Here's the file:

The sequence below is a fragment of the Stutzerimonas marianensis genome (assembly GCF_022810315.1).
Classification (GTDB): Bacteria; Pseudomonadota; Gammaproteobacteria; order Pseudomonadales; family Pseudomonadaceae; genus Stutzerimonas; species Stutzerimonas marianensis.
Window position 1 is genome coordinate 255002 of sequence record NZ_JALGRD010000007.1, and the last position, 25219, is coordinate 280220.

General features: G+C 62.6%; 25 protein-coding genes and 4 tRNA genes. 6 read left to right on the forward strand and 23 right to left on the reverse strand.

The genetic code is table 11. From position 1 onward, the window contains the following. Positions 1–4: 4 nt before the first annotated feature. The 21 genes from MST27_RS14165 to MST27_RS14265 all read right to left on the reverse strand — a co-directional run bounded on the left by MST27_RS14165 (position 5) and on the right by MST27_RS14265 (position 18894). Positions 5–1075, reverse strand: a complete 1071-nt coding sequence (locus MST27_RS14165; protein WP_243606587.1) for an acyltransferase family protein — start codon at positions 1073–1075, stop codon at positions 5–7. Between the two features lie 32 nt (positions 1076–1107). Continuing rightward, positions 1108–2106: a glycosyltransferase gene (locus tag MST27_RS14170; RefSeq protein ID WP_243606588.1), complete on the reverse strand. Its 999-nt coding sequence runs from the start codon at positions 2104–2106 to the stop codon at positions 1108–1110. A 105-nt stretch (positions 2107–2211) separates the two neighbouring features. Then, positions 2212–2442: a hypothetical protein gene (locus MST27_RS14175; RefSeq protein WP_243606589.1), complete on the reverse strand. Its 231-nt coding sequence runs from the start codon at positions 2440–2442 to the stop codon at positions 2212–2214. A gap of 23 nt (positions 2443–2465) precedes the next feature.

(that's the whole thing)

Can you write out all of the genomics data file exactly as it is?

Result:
The sequence below is a fragment of the Stutzerimonas marianensis genome (assembly GCF_022810315.1).
Classification (GTDB): Bacteria; Pseudomonadota; Gammaproteobacteria; order Pseudomonadales; family Pseudomonadaceae; genus Stutzerimonas; species Stutzerimonas marianensis.
Window position 1 is genome coordinate 255002 of sequence record NZ_JALGRD010000007.1, and the last position, 25219, is coordinate 280220.

General features: G+C 62.6%; 25 protein-coding genes and 4 tRNA genes. 6 read left to right on the forward strand and 23 right to left on the reverse strand.

The genetic code is table 11. From position 1 onward, the window contains the following. Positions 1–4: 4 nt before the first annotated feature. The 21 genes from MST27_RS14165 to MST27_RS14265 all read right to left on the reverse strand — a co-directional run bounded on the left by MST27_RS14165 (position 5) and on the right by MST27_RS14265 (position 18894). Positions 5–1075, reverse strand: a complete 1071-nt coding sequence (locus MST27_RS14165; protein WP_243606587.1) for an acyltransferase family protein — start codon at positions 1073–1075, stop codon at positions 5–7. Between the two features lie 32 nt (positions 1076–1107). Continuing rightward, positions 1108–2106: a glycosyltransferase gene (locus tag MST27_RS14170; RefSeq protein ID WP_243606588.1), complete on the reverse strand. Its 999-nt coding sequence runs from the start codon at positions 2104–2106 to the stop codon at positions 1108–1110. A 105-nt stretch (positions 2107–2211) separates the two neighbouring features. Then, positions 2212–2442: a hypothetical protein gene (locus MST27_RS14175; RefSeq protein WP_243606589.1), complete on the reverse strand. Its 231-nt coding sequence runs from the start codon at positions 2440–2442 to the stop codon at positions 2212–2214. A gap of 23 nt (positions 2443–2465) precedes the next feature.